After failing to seize the Ukrainian capital kyiv or its second city Kharkiv, Russia is trying to take full control of the Donbas, made up of two eastern provinces that Moscow claims in the name of the separatists.
Russia has poured thousands of troops into the area, attacking from three sides in an attempt to encircle Ukrainian forces holding out in the town of Sievierodonetsk and its twin Lysychansk. Their fall would leave the whole of Luhansk province under Russian control, a key Kremlin war objective.
“The occupiers shelled more than 40 towns in the Donetsk and Luhansk region, destroying or damaging 47 civilian sites, including 38 houses and a school. As a result of this shelling, five civilians died and 12 were injured,” he said. the Joint Task Force of the Armed Forces of Ukraine said on Facebook.
The statement said 10 enemy attacks were repelled, four tanks and four drones were destroyed and 62 “enemy soldiers” were killed.
Ukrainian President Volodymyr Zelenskiy said Russian troops “heavily outnumbered us” in parts of the east.
Reuters was unable to independently confirm the battlefield reports.
As Moscow seeks to solidify its grip on territory it has seized, President Vladimir Putin has signed a decree simplifying the process of acquiring Russian citizenship and passports for residents of newly captured districts.
Russia’s parliament on Wednesday scrapped the upper age limit for contract service in the army, stressing the need to replace lost troops.
In a late night video address, Zelenskiy, commenting on the new Russian enlistment rules, said: “(They) don’t have enough young men anymore, but they still have the will to fight. time to crush that will.”
Zelenskiy said this week that the conflict could only end with direct talks between him and Putin.
Russia calls its actions in Ukraine a “special operation” to disarm Ukraine and protect it from fascists. Ukraine and the West claim that the fascist allegation is baseless and that the war is an unprovoked act of aggression.
Lysychansk police are collecting the bodies of those killed in order to bury them in mass graves, Luhansk regional governor Serhiy Gaidai said. Some 150 people were buried in a mass grave in a district of Lysychansk, he added.
Families of people buried in mass graves will be able to reburial after the war, and police are issuing documents allowing Ukrainians to obtain death certificates for their relatives, Gaidai said.
A missile cratered a railway line and damaged nearby buildings in Pokrovsk, a Ukrainian-held town in Donbas that has become a major hub for supplies and evacuations.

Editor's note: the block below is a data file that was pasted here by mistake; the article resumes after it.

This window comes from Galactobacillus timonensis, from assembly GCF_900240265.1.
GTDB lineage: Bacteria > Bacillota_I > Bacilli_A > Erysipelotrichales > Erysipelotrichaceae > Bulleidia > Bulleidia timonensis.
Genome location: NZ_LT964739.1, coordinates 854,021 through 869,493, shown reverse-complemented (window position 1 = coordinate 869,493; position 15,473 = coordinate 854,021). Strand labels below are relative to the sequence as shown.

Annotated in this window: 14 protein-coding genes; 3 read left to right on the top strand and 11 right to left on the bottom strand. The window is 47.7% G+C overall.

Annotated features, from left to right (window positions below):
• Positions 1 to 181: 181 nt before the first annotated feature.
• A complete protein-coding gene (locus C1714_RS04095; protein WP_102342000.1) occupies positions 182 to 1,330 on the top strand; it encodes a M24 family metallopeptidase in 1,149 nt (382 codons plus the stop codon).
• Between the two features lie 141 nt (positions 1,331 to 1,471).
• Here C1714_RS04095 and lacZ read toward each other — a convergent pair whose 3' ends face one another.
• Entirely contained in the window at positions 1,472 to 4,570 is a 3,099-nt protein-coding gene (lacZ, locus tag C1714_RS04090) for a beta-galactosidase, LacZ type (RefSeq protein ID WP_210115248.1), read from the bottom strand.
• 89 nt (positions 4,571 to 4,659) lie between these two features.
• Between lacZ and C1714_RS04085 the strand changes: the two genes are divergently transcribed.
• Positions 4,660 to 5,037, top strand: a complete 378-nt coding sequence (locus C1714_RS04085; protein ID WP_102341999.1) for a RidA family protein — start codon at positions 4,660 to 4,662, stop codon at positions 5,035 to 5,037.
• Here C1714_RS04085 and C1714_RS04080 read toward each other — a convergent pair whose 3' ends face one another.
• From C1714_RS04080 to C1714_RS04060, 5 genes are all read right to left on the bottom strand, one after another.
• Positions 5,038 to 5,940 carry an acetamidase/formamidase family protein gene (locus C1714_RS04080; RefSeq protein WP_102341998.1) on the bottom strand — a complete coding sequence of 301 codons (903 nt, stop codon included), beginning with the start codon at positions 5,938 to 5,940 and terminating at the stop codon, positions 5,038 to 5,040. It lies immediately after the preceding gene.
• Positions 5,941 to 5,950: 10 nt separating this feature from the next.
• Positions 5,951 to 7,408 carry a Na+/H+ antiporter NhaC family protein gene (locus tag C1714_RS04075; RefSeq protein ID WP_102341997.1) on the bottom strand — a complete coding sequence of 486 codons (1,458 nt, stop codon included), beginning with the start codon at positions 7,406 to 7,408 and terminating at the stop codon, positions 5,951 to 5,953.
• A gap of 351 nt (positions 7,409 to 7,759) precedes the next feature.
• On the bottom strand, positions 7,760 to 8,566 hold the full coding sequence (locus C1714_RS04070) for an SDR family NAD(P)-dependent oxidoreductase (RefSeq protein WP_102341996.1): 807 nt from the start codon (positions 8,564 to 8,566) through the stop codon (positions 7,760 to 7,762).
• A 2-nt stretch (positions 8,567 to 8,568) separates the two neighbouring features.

Kramatorsk, closer to the frontline, the streets were largely deserted, while in Sloviansk, further west, many residents took advantage of what Ukraine said was a pause in the Russian onslaught to go.
“My house was bombed, I have nothing,” said Vera Safronova, sitting in a train car among the evacuees.
Further north, two people were killed and seven injured by a Russian artillery shelling of the town of Balakliya in the Kharkiv region, an aide to its governor said on Facebook.
Russia is also targeting southern Ukraine, where officials said shelling killed a civilian and damaged dozens of Zaporozhzhia homes and missiles destroyed an industrial facility in Kryviy Rih.
Moscow blocked ships from southern Ukraine that would normally export Ukrainian cereals and sunflower oil through the Black Sea, driving up prices globally. The African Union on Wednesday urged the two countries to unblock grain and fertilizer exports to avert widespread famine.
Russia blamed Western sanctions for the food crisis. She said on Wednesday that she was ready to provide a humanitarian corridor allowing ships carrying food to leave Ukraine, but that she wanted the sanctions to be lifted in return.
Western nations have imposed severe sanctions on Russia.
The United States pushed Russia closer to the brink of a historic debt default on Wednesday by not extending its license to pay bondholders. This waiver has enabled Moscow to continue paying its public debt until now.
The European Commission proposed Wednesday to make the violation of European sanctions against Russia a crime.
The EU has also said it hopes to agree sanctions on Russian oil before the next meeting of EU leaders.
But Russia, for now at least, is not short of money. Oil and gas revenues rose to $28 billion in April alone, thanks to high energy prices.